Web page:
Emissions API

Emissions API

Easy access to satellite-based emission data for everyone

The API is still in its early stages. Please expect it to change at any time without prior notice. Follow the development on GitHub for details.

From Prototype to Service

The prototype is done. What’s next? What did we learn?

Starting with the simple idea that it’s too hard to access satellite-based emission data, since September 2019, we were trying to get our heads around the amount of data available, always trying to find ways to make this data easily accessible.

With the official end of our Prototypefund project nearing, here is a summary of what we have learned, where we are and how we want to continue.

Current State

Here are a few facts about the current status of Emissions API (Feb 25, 2020):

What is the data good for?

When talking about the project, a lot of people ask if they can get local data for the street they live in or the building they work in, comparing the data to ground-based, high-frequency sensor data from projects like sensor.community or openSenseMap. They expect the difference to be just that satellite data has a coverage of the whole world. But the data is quite different. Measurements are for the column of air between an approximately 7×7km² ground area and the satellite. Hence, emissions can originate from two blocks away and never reach your home or can be in the air, high above the ground.

A second important fact to know is that with a few exceptions, we only get a single measurement per day for each location on the world and that measurement is always taken around noon local time. So, for instance, no measurements for the morning rush-hour.

This means that the data is not very useful for things like determining the emissions you are exposed to. Nevertheless, the data can be used to determine large-scale trends on a global, continental or country scale. This is still very useful but certainly a limitation.

Why do we put this information in front of our roadmap? This knowledge is what we based our plans on. So, in general, keep in mind:

For more information about the data, take a look at our data guide were we provide an more detailed description on the strengths and limitations of the data. how the data aggregation works and what makes it different from ground-based data measurements.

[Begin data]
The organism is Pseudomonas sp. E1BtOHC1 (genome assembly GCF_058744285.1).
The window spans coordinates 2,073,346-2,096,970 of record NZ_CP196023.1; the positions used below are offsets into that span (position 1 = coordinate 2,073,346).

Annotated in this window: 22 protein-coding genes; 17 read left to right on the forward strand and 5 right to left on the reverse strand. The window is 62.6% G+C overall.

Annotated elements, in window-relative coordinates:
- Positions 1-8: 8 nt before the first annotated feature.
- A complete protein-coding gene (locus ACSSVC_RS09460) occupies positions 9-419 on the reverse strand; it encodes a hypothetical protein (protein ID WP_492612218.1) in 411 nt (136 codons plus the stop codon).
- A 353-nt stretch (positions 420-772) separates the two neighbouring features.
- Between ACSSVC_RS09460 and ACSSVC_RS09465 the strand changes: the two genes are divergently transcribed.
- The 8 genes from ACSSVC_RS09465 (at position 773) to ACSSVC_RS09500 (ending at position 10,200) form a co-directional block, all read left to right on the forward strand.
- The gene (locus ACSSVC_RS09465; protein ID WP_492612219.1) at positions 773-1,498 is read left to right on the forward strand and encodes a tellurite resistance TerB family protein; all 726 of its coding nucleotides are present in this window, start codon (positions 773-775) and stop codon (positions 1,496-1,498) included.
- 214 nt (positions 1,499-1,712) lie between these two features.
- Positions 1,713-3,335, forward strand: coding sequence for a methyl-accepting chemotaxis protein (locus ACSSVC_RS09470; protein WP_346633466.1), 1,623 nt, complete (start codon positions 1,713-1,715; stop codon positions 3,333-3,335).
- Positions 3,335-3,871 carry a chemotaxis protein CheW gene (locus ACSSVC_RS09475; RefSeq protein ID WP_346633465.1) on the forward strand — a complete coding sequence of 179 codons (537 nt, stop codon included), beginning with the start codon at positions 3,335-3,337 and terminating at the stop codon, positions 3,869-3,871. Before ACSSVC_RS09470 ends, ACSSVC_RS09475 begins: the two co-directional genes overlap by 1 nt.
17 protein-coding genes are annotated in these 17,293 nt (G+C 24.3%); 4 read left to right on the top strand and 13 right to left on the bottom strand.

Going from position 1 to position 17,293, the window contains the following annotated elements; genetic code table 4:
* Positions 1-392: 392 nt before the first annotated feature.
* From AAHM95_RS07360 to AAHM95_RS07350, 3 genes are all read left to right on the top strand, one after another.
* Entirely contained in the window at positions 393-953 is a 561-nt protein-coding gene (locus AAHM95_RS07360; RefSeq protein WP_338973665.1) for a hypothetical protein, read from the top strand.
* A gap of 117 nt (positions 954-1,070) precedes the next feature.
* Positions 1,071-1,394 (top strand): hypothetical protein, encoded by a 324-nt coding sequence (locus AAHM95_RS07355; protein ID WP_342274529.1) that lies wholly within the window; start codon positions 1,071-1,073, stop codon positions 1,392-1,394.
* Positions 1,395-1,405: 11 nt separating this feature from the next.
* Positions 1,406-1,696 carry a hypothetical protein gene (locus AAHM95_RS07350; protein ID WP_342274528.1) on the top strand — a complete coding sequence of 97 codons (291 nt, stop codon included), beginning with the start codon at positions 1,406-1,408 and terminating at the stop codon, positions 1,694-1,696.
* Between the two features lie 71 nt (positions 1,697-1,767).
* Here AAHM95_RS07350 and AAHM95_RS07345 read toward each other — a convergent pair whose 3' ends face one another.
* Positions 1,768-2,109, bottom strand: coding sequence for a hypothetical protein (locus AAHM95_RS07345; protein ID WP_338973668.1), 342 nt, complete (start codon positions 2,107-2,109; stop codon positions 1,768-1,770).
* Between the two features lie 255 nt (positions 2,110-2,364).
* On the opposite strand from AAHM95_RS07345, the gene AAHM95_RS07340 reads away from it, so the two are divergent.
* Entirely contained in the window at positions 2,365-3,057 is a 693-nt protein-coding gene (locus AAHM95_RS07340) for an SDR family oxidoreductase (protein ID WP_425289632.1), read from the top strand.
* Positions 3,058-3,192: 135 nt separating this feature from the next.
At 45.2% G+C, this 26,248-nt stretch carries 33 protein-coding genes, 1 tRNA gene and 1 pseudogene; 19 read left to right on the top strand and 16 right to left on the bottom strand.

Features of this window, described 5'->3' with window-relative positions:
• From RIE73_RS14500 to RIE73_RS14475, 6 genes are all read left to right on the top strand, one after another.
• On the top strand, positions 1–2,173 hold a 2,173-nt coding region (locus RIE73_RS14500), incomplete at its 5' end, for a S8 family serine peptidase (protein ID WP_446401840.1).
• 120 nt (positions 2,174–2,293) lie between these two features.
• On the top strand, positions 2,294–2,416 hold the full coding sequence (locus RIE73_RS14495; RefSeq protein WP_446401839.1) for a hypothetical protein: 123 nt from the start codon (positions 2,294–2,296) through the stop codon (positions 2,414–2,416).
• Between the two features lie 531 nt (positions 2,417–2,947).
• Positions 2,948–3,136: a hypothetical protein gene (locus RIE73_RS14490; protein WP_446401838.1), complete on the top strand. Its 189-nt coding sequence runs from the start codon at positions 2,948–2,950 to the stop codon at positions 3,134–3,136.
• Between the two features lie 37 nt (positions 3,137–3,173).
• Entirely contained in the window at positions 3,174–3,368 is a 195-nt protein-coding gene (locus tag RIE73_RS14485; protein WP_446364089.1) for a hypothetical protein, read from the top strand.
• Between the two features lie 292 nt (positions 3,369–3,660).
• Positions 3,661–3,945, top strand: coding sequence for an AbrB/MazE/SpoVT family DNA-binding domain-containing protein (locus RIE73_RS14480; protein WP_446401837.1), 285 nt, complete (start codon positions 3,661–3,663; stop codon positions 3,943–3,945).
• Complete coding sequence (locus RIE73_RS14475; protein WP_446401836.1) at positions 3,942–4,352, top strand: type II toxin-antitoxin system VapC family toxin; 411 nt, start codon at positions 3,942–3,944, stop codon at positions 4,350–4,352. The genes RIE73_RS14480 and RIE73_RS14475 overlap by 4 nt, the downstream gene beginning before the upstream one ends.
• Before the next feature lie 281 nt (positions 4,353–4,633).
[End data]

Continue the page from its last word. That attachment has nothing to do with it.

Problems Based on the Amount of Data

One thing we noticed pretty fast is the huge amount of data we had. We planned to support multiple emission types and be pretty fast about it so that people can request whatever area they want to request. Unfortunately, the reality is that this is way too much data to handle all at once.

Pretty early, we therefore decided to drop additional information, not store low-quality data and only support the most interesting products. But not long after we noticed that carbon monoxide, the product we started with, was one of the smaller products and adding more products would be a larger problem than expected. The reasons for different sizes vary from having more or less valid measurements to having separate data for different heights of the air column.

We were already dealing with an approximately 0.5 TB database for just carbon monoxide over a year and the following graph shows the relation of source data size for different products.

Product file size

Storing a multi-terabyte database per year would be hard for a non-funded project. And that is just ignoring the performance implication of users being able to live query, search through and aggregate this data.

So we needed something different, and while finishing the prototype for the original idea, we secretly started with a new plan… well… we did that publicly on GitHub.

Roadmap for the Future

Having talked about both the problems as well as what the data is most useful for, we decided we will discontinue the current form of the API, going for a set of reduced and/or preprocessed data instead. In general, we will keep the current REST endpoints though, hopefully making integrations easy to adapt.

This will degrade the local accuracy even further but remember that the satellite-based emissions data are not very useful for local concerns in any case. The advantage of this is having fewer data and faster access.

The data reduction happens by mapping the measurements to a Hexagonal Hierarchical Spatial Index. That way, we will be able to control the amount of data and the accuracy by controlling the size of the hexagons to which the data is mapped.

How will this look like? Here is an example, showing data for Germany using an H3 resolution of 4: H3 Index Size 5

–Osnabrück, Feb 25, 2020